Long-term Unemployment a Structural Shift in Nature of American Economy

One of the scariest things about the American Great Recession is the shift toward long-term unemployment. As bullish as some people thought last week’s U.S. employment numbers (they included nearly 50,000 census takers in the jobs gain..who could presumably be kept busy by going out and more accurately counting the actual unemployed), did you notice that nearly 45% of America’s 15 million unemployed have been out of a job for over six months?

It’s called “long-term unemployment.” And it sounds like a structural shift in the nature of the American economy. An economy based on consumption sheds manufacturing jobs and produces services jobs. We have a pile of data we compiled two years ago from the Bureau of Labor Statistics that shows this. It also shows that the average hourly wage in service industry jobs (retail primarily) is about half the hourly wage in manufacturing jobs.

But hey, in a world where labour is getting cheaper (that’s what happens when you add 1.5 billion former communists and 1 billion people from the sub continent to the global labour pool) the margins on making stuff are going to shrink. You can make it cheaper elsewhere. So you de-industrialise and loose nearly 8,000 million jobs as China gobbles up market share and productive capacity.

And incidentally, maybe Wall Street decided that if the margins on making “stuff” were shrinking to the vanishing point for firms with U.S.-based labour and legacy costs, then the best business of all would be the business that made nothing…and sold it! There you have the key idea of securitization.

But this seismic change in the kind of jobs the economy is producing is also what happens when the Wall Street Washington Axis makes a conscious choice – as it did during Robert Rubin’s time as Treasury Secretary (not as Goldman Sachs man) – to favour the capital account over the current account. That is, to favour finance over industry. As long as foreign investors wanted U.S. bonds and stocks, America could live beyond its means and consume away and finance large government deficits because there was no upward pressure on interest rates.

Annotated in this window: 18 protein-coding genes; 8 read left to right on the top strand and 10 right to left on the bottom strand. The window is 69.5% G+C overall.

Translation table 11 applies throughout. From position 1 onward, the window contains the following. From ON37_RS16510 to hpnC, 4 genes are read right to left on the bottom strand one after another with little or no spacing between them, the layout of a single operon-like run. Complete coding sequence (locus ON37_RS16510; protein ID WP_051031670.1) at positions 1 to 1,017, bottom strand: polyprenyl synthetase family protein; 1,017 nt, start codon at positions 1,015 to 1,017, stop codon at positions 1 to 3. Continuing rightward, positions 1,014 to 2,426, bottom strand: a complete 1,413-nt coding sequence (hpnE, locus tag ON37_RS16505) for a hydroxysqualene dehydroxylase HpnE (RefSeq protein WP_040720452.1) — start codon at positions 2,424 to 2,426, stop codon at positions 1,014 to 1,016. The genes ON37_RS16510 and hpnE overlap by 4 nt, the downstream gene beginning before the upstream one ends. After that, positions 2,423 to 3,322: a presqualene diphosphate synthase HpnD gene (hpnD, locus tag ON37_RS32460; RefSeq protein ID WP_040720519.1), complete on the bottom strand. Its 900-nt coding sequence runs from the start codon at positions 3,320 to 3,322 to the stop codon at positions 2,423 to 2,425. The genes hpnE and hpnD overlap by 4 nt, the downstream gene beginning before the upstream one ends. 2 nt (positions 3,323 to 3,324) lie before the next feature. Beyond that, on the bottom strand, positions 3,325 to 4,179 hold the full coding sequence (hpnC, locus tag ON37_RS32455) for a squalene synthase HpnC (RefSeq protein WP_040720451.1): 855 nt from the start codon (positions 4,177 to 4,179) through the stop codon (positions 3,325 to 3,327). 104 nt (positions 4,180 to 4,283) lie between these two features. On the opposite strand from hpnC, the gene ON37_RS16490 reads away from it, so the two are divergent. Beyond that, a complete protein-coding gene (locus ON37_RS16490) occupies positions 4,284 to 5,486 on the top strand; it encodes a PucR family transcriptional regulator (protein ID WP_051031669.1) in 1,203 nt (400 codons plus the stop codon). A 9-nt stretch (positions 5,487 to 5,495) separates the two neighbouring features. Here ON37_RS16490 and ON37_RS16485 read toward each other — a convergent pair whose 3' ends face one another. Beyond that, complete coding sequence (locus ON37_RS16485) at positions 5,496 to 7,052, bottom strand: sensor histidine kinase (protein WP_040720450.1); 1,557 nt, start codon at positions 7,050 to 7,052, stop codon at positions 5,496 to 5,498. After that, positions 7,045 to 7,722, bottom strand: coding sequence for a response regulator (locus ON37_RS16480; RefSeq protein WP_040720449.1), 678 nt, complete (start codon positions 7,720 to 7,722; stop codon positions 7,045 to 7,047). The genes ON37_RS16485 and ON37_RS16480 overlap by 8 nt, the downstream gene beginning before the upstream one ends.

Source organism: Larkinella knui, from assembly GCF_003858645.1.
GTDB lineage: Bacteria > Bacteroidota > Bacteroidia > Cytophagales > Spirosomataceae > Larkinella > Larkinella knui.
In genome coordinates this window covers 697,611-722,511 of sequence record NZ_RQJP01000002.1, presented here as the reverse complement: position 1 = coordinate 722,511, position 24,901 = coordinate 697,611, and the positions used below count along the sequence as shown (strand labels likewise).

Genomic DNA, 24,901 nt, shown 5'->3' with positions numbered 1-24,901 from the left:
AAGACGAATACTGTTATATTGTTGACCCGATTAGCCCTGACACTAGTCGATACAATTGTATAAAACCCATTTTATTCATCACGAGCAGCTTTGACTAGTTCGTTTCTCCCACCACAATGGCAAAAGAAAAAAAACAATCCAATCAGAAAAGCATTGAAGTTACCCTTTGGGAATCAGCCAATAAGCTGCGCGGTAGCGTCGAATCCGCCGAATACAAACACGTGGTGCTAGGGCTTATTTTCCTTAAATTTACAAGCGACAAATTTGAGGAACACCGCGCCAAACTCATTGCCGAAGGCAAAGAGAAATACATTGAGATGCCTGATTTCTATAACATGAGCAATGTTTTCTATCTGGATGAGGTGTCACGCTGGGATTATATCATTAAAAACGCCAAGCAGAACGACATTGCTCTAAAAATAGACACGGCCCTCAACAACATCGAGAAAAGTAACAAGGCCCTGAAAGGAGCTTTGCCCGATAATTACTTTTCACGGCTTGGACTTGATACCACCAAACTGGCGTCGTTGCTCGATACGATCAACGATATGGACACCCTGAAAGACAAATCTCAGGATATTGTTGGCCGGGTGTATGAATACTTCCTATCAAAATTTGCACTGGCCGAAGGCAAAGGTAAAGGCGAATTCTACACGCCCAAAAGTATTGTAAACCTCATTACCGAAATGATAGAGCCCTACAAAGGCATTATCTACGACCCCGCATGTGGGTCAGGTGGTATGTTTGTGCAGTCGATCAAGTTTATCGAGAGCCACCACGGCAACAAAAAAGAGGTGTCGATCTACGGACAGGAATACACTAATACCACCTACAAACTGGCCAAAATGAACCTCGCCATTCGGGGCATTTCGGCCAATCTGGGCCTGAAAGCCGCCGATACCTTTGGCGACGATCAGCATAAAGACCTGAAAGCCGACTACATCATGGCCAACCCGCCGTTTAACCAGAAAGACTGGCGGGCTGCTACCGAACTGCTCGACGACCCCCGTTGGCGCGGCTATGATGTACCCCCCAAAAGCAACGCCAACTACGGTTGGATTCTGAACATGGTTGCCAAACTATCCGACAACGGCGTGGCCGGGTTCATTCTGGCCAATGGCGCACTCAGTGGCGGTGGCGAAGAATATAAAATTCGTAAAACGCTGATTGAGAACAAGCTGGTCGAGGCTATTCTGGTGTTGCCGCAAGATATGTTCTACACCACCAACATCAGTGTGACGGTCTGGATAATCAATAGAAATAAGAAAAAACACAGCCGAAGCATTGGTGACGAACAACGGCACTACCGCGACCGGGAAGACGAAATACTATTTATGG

Sure, the average wage was going down. But Wall Street made a killing. And the everyday low price of the things Americans were buying went down too. It’s a bit like here in Australia at the moment. You could argue that most Australians are actually better off (in the short-term) because of the GFC. True, interest rates have started moving up. But think about it…

When the oil price collapsed from nearly $150 to the low $30s it delivered a kind of tax cut to motorists. The government chipped in with various schemes to pump money into the economy and job market. The first home buyer’s grant…the squandering of the stimulus (which was a huge bonus for alcohol and gambling establishments)…the school building program…and the infamous insulation (pink bats) program.

The net result of the GFC seems to have left Australians better off in the short-term, although the long-term effects (especially on super) are less clear. No wonder everyone is so content. It’s good to be Lucky.

Dan Denning
for Markets and Money

Dan Denning
Dan Denning examines the geopolitical and economic events that can affect your investments domestically. He raises the questions you need to answer, in order to survive financially in these turbulent times.

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